News » Archives » June 2016

Sustainability students cross disciplinary boundaries to address real-world issues

Author: Tessa Bangs

Sustainabilitymollyseidel

Notre Dame’s sustainability program, open to all majors, seeks to inspire students to cultivate practices and ways of living that preserve natural resources for future generations. The minor is housed in the College of Science, but it has proven to be an ideal way for Arts and Letters students to connect their interest in science with their passion for the humanities.

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Dr. Patricia Curtin White wins national Jefferson Foundation Award

Author: Chontel Syfox

Patriciacurtinwhite

University of Notre Dame alumna and Christiana Care Center Chief of Geriatric Medicine Dr. Patricia Curtin White was the winner of the national Outstanding Public Service award from the Jefferson Foundation for her humanitarian work with the Notre Dame Haiti Program.

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Morrison Family Education & Outreach Pavilion Dedication at ND-LEEF

Author: Alex Gumm

Nd Leef

On Friday, June 10, the Notre Dame Environmental Change Initiative welcomed the ND-ECI community to the dedication of the Morrison Family Education & Outreach Pavilion at Notre Dame’s Linked Experimental Ecosystem Facility. Serving as the centerpiece of ND-LEEF, the Morrison Family Pavilion offers a year-round outdoor classroom and outreach destination located five miles from campus at St. Patrick’s County Park.

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Understanding the molecular structure of compounds in order to advance discovery of new medicines and more

Author: Brandi Klingerman

Allen Oliver

At the University of Notre Dame, the Molecular Structure Facility (MSF) analyzes organic or inorganic substances at an atomic level, which allows researchers to learn about the three-dimensional structure and connectivity of the compound they have created. Knowing the molecular make-up of substances oftentimes provides faculty, postdoctoral fellows, and graduate students information about whether or not their substance is actually what was intended or even to see if their research is heading in the right direction.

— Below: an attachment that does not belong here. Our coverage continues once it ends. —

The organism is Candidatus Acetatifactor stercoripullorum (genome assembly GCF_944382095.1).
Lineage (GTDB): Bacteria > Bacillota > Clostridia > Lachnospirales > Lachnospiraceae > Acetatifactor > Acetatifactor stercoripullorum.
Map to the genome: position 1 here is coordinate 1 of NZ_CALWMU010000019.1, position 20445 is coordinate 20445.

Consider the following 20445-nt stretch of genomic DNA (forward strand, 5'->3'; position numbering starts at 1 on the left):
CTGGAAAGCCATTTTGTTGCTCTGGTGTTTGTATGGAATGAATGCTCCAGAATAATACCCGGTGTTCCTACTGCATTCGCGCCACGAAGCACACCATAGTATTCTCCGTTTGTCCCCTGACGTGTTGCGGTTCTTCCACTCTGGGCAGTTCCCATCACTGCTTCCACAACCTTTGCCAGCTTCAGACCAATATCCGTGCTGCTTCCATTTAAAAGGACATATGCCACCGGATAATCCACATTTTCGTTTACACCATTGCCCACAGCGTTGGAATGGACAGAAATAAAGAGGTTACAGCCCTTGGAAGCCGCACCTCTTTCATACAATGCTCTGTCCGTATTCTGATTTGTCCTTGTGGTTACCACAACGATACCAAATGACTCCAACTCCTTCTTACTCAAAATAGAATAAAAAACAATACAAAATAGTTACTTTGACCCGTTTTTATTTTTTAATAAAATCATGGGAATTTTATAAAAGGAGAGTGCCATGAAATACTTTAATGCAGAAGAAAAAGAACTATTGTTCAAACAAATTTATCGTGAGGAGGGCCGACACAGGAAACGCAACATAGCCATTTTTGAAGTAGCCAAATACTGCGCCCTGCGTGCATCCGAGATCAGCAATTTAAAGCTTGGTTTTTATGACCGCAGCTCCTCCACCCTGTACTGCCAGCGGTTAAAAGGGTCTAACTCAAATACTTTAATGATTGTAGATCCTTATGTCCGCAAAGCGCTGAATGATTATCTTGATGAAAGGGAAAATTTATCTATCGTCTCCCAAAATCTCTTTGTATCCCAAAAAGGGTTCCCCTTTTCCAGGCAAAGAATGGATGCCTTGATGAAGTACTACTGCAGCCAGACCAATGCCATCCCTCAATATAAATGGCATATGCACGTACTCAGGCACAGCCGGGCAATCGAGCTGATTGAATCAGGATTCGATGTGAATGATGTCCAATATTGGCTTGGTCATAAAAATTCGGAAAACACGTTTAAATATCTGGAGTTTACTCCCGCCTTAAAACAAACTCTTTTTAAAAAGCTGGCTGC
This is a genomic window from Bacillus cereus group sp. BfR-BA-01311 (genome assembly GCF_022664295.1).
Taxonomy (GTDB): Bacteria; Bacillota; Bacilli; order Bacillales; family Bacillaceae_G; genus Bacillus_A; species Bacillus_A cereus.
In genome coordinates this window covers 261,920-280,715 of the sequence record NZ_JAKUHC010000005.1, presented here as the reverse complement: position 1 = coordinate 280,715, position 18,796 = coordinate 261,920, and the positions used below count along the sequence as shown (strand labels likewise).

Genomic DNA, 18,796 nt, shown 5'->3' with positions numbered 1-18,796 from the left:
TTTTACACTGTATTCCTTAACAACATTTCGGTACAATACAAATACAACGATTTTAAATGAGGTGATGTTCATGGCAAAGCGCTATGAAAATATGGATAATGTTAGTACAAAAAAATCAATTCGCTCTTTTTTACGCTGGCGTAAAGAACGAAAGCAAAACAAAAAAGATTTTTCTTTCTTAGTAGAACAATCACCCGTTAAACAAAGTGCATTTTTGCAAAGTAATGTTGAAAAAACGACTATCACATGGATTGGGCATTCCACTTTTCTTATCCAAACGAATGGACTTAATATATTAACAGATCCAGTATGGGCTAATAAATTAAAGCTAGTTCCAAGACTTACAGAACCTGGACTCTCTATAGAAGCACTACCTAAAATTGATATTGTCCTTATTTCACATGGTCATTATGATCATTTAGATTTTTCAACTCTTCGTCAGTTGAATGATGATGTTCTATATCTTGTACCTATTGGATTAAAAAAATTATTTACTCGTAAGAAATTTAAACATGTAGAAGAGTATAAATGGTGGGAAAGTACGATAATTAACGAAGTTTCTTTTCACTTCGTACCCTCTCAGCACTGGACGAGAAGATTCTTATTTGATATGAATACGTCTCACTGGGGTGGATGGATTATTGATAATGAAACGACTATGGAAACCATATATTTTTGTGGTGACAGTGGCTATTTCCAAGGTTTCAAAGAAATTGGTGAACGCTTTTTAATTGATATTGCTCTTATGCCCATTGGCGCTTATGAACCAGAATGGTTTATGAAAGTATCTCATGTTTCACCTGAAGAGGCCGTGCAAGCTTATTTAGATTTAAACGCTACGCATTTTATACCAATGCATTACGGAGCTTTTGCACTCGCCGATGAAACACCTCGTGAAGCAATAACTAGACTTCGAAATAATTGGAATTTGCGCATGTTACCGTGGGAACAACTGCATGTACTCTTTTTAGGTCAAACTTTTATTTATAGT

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Astrophysicists release new study of one of the first stars

Author: Marissa Gebhard

Tim Beers

No one has yet observed the first stars that formed in the Milky Way. In all likelihood, they will never be directly observed, because the first stars are massive, ending their lives only a few millions years after their birth.

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Engineering the immune system to kill cancer cells

Author: Tammi Freehling

Cancerresearch In late 2015, former President Jimmy Carter announced that he was free of the metastatic melanoma that had spread to his liver and brain. In addition to surgery and radiation, Carter was treated with an immunotherapy drug, a new approach in cancer treatment that has a promising outlook.

 

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Notre Dame hosts the 2016 NSF REU Physics Olympics

Author: Chontel Syfox

Physicsolympics 250

The annual Physics Olympics, hosted by the Notre Dame Physics Department and the Research Experience for Undergraduates (REU) Program returned to the Jordan Hall of Science this week. The event brings together students from Michigan State University, Purdue University, and Notre Dame, who work collaboratively to solve physics problems.

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Entomologist Nicole L. Achee helps write gene drives report

Author: William G. Gilroy

Nicole Achee

University of Notre Dame medical entomologist Nicole L. Achee is a member of a committee convened to summarize the scientific discoveries related to gene drives and considerations for their responsible use. The National Institutes of Health (NIH) and the Foundation for the National Institutes of Health asked the National Academies of Sciences, Engineering and Medicine to convene the committee.

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Using Lake Michigan turtles to measure wetland pollution

Author: William G. Gilroy

Midland painted turtle